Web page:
A debtor’s vehicle is affected by bankruptcy in different ways depending on whether the vehicle was leased or purchased and which bankruptcy chapter was filed. If the vehicle was leased then the debtor has to choose whether to assume or reject the lease. Assumption of a lease obligates the debtor to continue making payments to the lessor under the contract terms and in return the debtor gets to continue driving the vehicle. Rejecting a lease means that the contract is no longer binding on the debtor but they must return the vehicle to the lessor. Leased vehicles are affected the same way in both Chapter 7 and Chapter 13 bankruptcy cases. How much does it cost to file bankruptcy?
Vehicles that were purchased by the debtor and are collateral for loans are treated differently depending on the bankruptcy chapter the debtor filed. In Chapter 7 cases the debtor must decide whether to surrender the vehicle and discharge the debt, reaffirm the debt which allows the debtor to keep the vehicle but also binds them to a new contractual obligation which survives the bankruptcy discharge, or to redeem the vehicle which means to pay the lender an amount equal to the value of the vehicle in exchange for full satisfaction of the lender’s claim.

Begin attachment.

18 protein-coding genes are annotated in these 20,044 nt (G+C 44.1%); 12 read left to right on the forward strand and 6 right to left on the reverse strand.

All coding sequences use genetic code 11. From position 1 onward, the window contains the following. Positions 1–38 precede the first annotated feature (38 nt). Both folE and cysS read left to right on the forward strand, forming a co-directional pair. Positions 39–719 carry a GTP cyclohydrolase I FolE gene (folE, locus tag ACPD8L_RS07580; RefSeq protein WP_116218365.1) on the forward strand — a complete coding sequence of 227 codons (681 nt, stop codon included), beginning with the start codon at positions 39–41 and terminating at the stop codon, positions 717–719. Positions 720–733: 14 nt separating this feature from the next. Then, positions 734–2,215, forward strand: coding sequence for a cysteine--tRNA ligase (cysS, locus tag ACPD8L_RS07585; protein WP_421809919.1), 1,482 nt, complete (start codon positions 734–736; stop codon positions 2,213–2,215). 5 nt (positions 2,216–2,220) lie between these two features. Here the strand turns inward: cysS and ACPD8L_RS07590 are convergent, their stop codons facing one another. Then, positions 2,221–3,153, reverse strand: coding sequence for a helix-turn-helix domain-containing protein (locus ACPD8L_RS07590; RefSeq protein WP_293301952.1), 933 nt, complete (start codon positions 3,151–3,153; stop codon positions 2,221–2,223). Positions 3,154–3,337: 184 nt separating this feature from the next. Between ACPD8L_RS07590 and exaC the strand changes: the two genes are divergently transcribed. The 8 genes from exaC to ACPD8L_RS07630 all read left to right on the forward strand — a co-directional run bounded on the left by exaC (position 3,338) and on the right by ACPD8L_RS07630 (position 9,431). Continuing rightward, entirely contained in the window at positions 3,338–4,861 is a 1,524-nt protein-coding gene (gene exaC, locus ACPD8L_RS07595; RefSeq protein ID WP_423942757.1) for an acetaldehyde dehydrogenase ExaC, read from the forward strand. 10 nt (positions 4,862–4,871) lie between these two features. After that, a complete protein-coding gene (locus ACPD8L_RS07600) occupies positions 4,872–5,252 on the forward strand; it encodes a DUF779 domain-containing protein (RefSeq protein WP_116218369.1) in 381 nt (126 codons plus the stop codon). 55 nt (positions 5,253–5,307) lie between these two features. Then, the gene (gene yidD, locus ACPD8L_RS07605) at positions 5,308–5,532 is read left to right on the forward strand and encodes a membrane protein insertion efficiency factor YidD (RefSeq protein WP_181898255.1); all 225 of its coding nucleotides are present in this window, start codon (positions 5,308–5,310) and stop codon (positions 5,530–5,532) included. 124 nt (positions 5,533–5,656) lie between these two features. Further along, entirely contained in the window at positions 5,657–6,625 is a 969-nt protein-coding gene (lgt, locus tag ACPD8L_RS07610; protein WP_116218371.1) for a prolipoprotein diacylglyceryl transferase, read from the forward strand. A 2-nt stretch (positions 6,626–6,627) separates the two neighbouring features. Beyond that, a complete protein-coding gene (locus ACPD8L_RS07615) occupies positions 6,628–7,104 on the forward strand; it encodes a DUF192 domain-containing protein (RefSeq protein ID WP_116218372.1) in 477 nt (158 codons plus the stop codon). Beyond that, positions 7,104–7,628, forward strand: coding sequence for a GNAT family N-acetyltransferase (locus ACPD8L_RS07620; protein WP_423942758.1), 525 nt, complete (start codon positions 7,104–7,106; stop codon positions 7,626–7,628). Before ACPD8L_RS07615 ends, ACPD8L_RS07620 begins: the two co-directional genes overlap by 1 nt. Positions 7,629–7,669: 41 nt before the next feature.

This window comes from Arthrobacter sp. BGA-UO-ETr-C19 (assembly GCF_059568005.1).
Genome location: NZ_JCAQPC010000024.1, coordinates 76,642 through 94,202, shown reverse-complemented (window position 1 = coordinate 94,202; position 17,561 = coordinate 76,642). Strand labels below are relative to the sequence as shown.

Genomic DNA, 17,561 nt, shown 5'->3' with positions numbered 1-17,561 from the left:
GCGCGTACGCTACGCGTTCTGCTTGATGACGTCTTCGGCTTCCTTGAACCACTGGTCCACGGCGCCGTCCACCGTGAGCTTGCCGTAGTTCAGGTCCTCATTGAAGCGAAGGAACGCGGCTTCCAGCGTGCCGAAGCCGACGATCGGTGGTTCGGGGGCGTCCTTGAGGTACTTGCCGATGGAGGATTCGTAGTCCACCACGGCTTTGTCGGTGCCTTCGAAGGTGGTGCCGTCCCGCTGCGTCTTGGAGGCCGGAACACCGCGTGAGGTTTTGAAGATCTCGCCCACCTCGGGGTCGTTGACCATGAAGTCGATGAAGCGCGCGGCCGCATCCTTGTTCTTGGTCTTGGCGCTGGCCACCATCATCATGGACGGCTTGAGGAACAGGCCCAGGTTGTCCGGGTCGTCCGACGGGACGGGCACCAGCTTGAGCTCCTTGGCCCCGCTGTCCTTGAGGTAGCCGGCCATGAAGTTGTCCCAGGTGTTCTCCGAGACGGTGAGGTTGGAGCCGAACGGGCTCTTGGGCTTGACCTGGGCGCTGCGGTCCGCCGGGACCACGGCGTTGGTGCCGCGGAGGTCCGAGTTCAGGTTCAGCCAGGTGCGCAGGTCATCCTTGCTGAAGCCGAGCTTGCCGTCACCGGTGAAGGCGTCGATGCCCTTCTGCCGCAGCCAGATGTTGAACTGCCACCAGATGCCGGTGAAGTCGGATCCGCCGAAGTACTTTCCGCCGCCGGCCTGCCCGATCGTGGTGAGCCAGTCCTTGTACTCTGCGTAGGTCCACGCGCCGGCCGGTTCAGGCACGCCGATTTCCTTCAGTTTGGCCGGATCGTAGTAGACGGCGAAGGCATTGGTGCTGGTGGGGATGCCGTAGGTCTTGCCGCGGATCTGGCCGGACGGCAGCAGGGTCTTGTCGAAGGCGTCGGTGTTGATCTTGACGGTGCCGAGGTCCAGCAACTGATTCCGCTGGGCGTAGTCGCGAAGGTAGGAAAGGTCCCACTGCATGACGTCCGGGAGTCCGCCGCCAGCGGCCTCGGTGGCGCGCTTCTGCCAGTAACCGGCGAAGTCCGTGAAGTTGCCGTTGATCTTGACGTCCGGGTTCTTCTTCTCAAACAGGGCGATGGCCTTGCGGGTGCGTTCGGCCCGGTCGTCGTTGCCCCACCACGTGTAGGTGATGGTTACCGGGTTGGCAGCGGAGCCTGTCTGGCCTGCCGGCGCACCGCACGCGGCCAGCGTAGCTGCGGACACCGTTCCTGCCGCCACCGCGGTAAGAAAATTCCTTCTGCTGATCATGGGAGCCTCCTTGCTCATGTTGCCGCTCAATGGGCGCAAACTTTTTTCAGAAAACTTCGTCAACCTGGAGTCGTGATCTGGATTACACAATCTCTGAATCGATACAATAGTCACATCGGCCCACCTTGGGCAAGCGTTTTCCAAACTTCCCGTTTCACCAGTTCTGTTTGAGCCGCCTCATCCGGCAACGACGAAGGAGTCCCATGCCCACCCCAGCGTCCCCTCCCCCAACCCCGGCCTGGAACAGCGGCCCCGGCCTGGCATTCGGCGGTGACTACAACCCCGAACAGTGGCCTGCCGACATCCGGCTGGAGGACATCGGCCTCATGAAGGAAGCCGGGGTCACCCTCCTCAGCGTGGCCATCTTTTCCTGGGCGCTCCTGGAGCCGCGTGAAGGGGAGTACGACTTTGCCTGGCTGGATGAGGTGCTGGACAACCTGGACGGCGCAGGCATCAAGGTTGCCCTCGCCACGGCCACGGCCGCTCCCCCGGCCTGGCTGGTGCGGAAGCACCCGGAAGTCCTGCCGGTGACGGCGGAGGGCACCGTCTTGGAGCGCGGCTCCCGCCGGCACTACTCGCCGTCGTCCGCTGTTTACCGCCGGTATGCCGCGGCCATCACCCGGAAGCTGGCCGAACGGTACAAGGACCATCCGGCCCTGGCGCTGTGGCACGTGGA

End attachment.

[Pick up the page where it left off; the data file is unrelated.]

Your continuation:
In Chapter 13 bankruptcy cases the debtor may continue to make payments directly to the lender under the original contract terms or include repayment of the secured loan in their Chapter 13 plan. Including repayment of the claim in the plan sometimes has advantages, such as the ability to reduce the payoff to an amount equal to the value of the collateral, reduce the interest rate, and increase the amount of time to pay off the claim which may reduce the monthly payment. However, there are some risks involved in including a secured claim in a Chapter 13 plan. In the plan the creditor may not receive as much each month as they would have under the contract. If the bankruptcy fails for some reason the debtor may have to come up with a large sum of money to bring the claim current under the original contract or risk losing the vehicle to repossession. Each option has different procedural and legal requirements and should be discussed carefully with a bankruptcy attorney.